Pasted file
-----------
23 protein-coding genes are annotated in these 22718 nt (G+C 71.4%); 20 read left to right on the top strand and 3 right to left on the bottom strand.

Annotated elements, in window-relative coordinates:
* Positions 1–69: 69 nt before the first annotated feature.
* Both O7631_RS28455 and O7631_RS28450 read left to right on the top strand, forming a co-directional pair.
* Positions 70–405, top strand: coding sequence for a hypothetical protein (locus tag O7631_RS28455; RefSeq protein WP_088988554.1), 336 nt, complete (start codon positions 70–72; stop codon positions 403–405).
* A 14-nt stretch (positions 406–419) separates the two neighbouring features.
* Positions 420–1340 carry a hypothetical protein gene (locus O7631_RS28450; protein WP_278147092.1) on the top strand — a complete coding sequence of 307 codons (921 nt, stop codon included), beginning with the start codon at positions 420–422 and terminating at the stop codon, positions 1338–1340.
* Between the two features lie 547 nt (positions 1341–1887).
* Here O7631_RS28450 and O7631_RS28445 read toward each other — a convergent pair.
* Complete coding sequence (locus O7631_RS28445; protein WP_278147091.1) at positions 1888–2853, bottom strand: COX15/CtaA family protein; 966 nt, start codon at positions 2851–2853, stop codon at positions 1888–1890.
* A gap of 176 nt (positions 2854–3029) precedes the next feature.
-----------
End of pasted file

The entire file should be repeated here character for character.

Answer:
23 protein-coding genes are annotated in these 22718 nt (G+C 71.4%); 20 read left to right on the top strand and 3 right to left on the bottom strand.

Annotated elements, in window-relative coordinates:
* Positions 1–69: 69 nt before the first annotated feature.
* Both O7631_RS28455 and O7631_RS28450 read left to right on the top strand, forming a co-directional pair.
* Positions 70–405, top strand: coding sequence for a hypothetical protein (locus tag O7631_RS28455; RefSeq protein WP_088988554.1), 336 nt, complete (start codon positions 70–72; stop codon positions 403–405).
* A 14-nt stretch (positions 406–419) separates the two neighbouring features.
* Positions 420–1340 carry a hypothetical protein gene (locus O7631_RS28450; protein WP_278147092.1) on the top strand — a complete coding sequence of 307 codons (921 nt, stop codon included), beginning with the start codon at positions 420–422 and terminating at the stop codon, positions 1338–1340.
* Between the two features lie 547 nt (positions 1341–1887).
* Here O7631_RS28450 and O7631_RS28445 read toward each other — a convergent pair.
* Complete coding sequence (locus O7631_RS28445; protein WP_278147091.1) at positions 1888–2853, bottom strand: COX15/CtaA family protein; 966 nt, start codon at positions 2851–2853, stop codon at positions 1888–1890.
* A gap of 176 nt (positions 2854–3029) precedes the next feature.